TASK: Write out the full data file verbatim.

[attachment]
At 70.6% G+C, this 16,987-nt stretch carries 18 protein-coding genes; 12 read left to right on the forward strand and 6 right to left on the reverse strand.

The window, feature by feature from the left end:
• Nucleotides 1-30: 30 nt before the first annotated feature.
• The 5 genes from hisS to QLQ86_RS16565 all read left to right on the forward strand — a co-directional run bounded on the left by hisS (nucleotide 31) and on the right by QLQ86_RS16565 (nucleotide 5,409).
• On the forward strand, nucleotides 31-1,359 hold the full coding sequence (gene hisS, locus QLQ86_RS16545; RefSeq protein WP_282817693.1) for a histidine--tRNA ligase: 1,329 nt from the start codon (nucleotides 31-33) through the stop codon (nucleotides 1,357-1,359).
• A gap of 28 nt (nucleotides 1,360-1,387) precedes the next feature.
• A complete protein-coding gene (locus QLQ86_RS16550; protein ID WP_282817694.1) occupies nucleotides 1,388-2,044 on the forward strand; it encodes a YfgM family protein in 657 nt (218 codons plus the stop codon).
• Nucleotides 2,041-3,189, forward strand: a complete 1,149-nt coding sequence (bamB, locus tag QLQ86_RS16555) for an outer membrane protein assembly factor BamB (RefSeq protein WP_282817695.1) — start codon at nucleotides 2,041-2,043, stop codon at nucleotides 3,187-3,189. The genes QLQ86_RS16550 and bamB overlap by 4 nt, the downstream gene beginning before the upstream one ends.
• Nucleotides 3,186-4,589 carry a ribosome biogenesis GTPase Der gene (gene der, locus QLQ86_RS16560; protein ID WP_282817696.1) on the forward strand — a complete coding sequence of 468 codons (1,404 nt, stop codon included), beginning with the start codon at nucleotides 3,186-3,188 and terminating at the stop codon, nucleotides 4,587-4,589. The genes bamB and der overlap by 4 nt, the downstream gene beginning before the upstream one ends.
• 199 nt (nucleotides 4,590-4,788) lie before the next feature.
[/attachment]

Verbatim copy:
At 70.6% G+C, this 16,987-nt stretch carries 18 protein-coding genes; 12 read left to right on the forward strand and 6 right to left on the reverse strand.

The window, feature by feature from the left end:
• Nucleotides 1-30: 30 nt before the first annotated feature.
• The 5 genes from hisS to QLQ86_RS16565 all read left to right on the forward strand — a co-directional run bounded on the left by hisS (nucleotide 31) and on the right by QLQ86_RS16565 (nucleotide 5,409).
• On the forward strand, nucleotides 31-1,359 hold the full coding sequence (gene hisS, locus QLQ86_RS16545; RefSeq protein WP_282817693.1) for a histidine--tRNA ligase: 1,329 nt from the start codon (nucleotides 31-33) through the stop codon (nucleotides 1,357-1,359).
• A gap of 28 nt (nucleotides 1,360-1,387) precedes the next feature.
• A complete protein-coding gene (locus QLQ86_RS16550; protein ID WP_282817694.1) occupies nucleotides 1,388-2,044 on the forward strand; it encodes a YfgM family protein in 657 nt (218 codons plus the stop codon).
• Nucleotides 2,041-3,189, forward strand: a complete 1,149-nt coding sequence (bamB, locus tag QLQ86_RS16555) for an outer membrane protein assembly factor BamB (RefSeq protein WP_282817695.1) — start codon at nucleotides 2,041-2,043, stop codon at nucleotides 3,187-3,189. The genes QLQ86_RS16550 and bamB overlap by 4 nt, the downstream gene beginning before the upstream one ends.
• Nucleotides 3,186-4,589 carry a ribosome biogenesis GTPase Der gene (gene der, locus QLQ86_RS16560; protein ID WP_282817696.1) on the forward strand — a complete coding sequence of 468 codons (1,404 nt, stop codon included), beginning with the start codon at nucleotides 3,186-3,188 and terminating at the stop codon, nucleotides 4,587-4,589. The genes bamB and der overlap by 4 nt, the downstream gene beginning before the upstream one ends.
• 199 nt (nucleotides 4,590-4,788) lie before the next feature.